The Ancient
Society of
College
Youths
Est. 1637

College Youths Afloat – Country Meeting 2014

(Report by the Secretary. Photographs by Gavin Bennett and the webmaster)

In May 1787, eleven ships sailed from Portsmouth to establish the first European colony in Australia, arriving at Botany Bay, Sydney, eight months later with their payload of 1000 convicts. How appropriate, then, that when the Ancient Society of College Youths arrived in the city for its country meeting on 16 August, a number of Australian members were among their number, some happily settled in the UK, others making a short visit. They were joined by members from the USA, Canada, New Zealand and Central Europe, all arriving to join the fourth UK tour for overseas College Youths organised by Simon Linford, which started the very next day.

HMS Warrior from the Spinnaker Tower.

The welcome influx of overseas members gave this year's country meeting a festival feel, well attended by members from across the UK. Perhaps it was the attraction of the City of Portsmouth (once dismissed by Boris Johnson as “too full of drugs, obesity, underachievement and Labour MPs”), or the cityís fine bells, or the venue for the evening dinner?

As is now traditional, proceedings began with peal attempts over the days preceding the meeting, with members lobbing in requests for inclusion to the Junior Steward, who then had to sort out credible bands without causing too much disappointment or offence. Tessa Beadman worked miracles here, with ten successful attempts reported, and the one failure due to the rather unusual indisposition of a member of the band. The peals ranged from minor to maximus, from single methods to spliced, and included some of Hampshire's finest towers and bells (and minor incursions into Sussex, home territory for both the Master and the Secretary).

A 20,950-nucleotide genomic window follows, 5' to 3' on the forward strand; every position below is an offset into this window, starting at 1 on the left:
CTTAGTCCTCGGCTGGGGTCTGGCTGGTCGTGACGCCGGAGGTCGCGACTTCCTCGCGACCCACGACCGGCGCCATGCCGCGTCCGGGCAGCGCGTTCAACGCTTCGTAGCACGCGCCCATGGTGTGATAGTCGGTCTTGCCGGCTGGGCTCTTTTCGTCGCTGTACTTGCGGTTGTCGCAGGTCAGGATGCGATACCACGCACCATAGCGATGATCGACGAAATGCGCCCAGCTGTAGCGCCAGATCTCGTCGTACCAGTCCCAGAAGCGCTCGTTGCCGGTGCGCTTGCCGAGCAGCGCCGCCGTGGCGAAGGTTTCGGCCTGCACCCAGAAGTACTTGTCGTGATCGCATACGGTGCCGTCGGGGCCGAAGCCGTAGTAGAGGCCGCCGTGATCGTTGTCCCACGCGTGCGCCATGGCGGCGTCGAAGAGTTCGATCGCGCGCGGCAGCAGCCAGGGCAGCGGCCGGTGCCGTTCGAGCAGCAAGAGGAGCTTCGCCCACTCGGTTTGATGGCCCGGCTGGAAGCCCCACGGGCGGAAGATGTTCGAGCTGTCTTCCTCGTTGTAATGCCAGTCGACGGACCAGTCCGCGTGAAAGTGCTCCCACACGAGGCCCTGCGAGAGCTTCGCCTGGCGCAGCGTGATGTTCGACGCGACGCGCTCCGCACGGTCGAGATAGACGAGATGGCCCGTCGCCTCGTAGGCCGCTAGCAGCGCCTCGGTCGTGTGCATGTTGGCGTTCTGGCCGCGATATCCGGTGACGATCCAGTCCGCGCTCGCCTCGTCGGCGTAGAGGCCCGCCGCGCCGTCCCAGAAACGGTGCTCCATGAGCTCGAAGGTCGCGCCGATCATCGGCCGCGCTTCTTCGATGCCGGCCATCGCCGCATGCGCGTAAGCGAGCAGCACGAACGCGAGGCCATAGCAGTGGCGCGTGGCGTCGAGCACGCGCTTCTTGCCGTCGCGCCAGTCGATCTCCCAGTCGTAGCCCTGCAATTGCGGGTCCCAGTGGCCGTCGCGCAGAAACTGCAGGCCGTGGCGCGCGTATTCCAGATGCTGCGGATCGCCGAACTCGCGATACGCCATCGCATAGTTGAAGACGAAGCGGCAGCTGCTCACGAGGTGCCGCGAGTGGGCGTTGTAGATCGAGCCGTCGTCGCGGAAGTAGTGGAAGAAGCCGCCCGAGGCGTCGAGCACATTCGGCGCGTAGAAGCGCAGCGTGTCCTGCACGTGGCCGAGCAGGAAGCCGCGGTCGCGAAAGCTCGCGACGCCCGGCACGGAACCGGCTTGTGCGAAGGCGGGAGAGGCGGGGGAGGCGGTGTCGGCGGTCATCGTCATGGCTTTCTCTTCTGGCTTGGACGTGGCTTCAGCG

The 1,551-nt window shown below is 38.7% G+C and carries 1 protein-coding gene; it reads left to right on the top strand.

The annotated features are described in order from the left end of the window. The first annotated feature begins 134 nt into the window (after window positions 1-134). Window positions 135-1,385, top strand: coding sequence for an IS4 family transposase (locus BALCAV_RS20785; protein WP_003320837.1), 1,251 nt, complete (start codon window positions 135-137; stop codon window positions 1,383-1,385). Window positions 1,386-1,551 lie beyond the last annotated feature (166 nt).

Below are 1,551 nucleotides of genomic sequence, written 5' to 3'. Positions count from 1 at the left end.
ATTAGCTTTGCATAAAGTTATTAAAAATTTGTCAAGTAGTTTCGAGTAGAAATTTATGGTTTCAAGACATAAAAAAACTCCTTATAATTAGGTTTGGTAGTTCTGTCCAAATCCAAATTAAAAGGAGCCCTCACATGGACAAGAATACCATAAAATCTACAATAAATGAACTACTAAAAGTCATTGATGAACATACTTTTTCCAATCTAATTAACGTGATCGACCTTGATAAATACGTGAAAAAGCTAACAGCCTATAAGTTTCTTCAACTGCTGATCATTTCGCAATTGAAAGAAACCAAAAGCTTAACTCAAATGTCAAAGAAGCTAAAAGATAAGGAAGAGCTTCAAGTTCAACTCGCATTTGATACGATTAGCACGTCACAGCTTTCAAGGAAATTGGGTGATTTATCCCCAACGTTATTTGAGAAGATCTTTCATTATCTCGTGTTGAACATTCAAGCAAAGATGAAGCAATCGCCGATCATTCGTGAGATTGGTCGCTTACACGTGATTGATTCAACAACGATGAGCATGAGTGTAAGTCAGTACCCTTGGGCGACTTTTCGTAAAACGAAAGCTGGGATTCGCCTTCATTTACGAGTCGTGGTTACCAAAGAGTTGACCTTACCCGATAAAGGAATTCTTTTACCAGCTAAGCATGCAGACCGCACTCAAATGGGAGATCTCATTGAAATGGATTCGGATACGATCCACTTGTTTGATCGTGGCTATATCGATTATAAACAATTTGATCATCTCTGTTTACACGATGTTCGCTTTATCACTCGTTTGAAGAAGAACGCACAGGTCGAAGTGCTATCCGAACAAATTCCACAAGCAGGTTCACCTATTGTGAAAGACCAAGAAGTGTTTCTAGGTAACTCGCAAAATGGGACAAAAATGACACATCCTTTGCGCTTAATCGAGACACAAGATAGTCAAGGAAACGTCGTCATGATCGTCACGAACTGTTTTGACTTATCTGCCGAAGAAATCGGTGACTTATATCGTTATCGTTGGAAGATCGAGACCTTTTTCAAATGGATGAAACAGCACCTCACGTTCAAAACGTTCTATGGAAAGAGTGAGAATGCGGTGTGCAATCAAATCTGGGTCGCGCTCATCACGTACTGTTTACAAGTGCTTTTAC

Saturday's programme began with open ringing at the three towers in Portsmouth – St Mary Portsea, Portsmouth Cathedral and St Agatha – contrasting in style and weight, but all well looked after, and testament to the strong state of ringing in and around Portsmouth at present. The Cathedral bells were augmented only in 2010, but the notice board reminds people to look at Avon and Orion before the next 12-bell practice. The light eight at St Agatha's were installed at the beginning of 2013, but have already been pealed 68 times (and probably more by the time this is read). Mark Esbester, who had made all the local arrangements, led the way to the Bridge Tavern – in the heart of the working docks area – for a relaxed lunchtime gathering. Those not tempted by the ringing opportunities were able to explore the attractions of Portsmouth's Historic Dockyard, with Nelson's flagship HMS Victory and Henry VIII's warship the Mary Rose, and many chose to look down on these sights from the top of Portsmouth's Spinnaker Tower, with its views for up to 23 miles.

Dining aboard HMS Warrior.

A short business meeting was held in Cathedral House, allowing Mark Esbester formally to welcome the Society to Portsmouth. Rob Gibson, of Washington, DC, was elected a member, having been proposed and seconded at a previous meeting. Five other members of the Washington band were present to support his election, which was greeted with acclamation.

The evening dinner was held on HMS Warrior, Britainís first iron-hulled warship, now restored to its former glory and permanently moored in Portsmouth's historic dockyard. The 149 members and friends attending had the run of the ship. Those tempted to play with the cutlasses and rifles soon found out that the Royal Navy was afflicted by the health and safety culture as much as any other organisation, with everything screwed down tightly. Dinner was served in the impressive surroundings of the gun deck. The menu was suitably naval and hearty – barrel bottom stew flavoured with beer, rum and molasses, followed by spotted dick and custard, requiring some translation and interpretation for overseas members. Anxieties that the three barrels of draft ale might not suffice proved groundless, not least because many diners gravitated towards the short and well-priced wine list. The only speech of the evening was a short welcome from the Master, taking up his position at the capstan, who also offered repeated thanks to those who had assisted in making arrangements for an excellent country meeting.

  • Friday evening in the Customs House.

  • St Mary Portsea.

  • Ringing at St Mary Portsea.

  • Ringing at St Mary Portsea.

  • Ringing at St Mary Portsea.

  • Ringing at St Mary Portsea.

  • 300th Anniversary peal board at St Mary Portsea.

  • Portsmouth Cathedral.

  • Mark Esbester welcomes the Society.

  • The business meeting.

  • Robert Gibson is elected to the Society.

  • The Master welcomes members and guests aboard.

  • Aboard HMS Warrior.

  • Phil Rogers, Andrew Graham, and Tim Bradley.

  • The Master aboard HMS Warrior.

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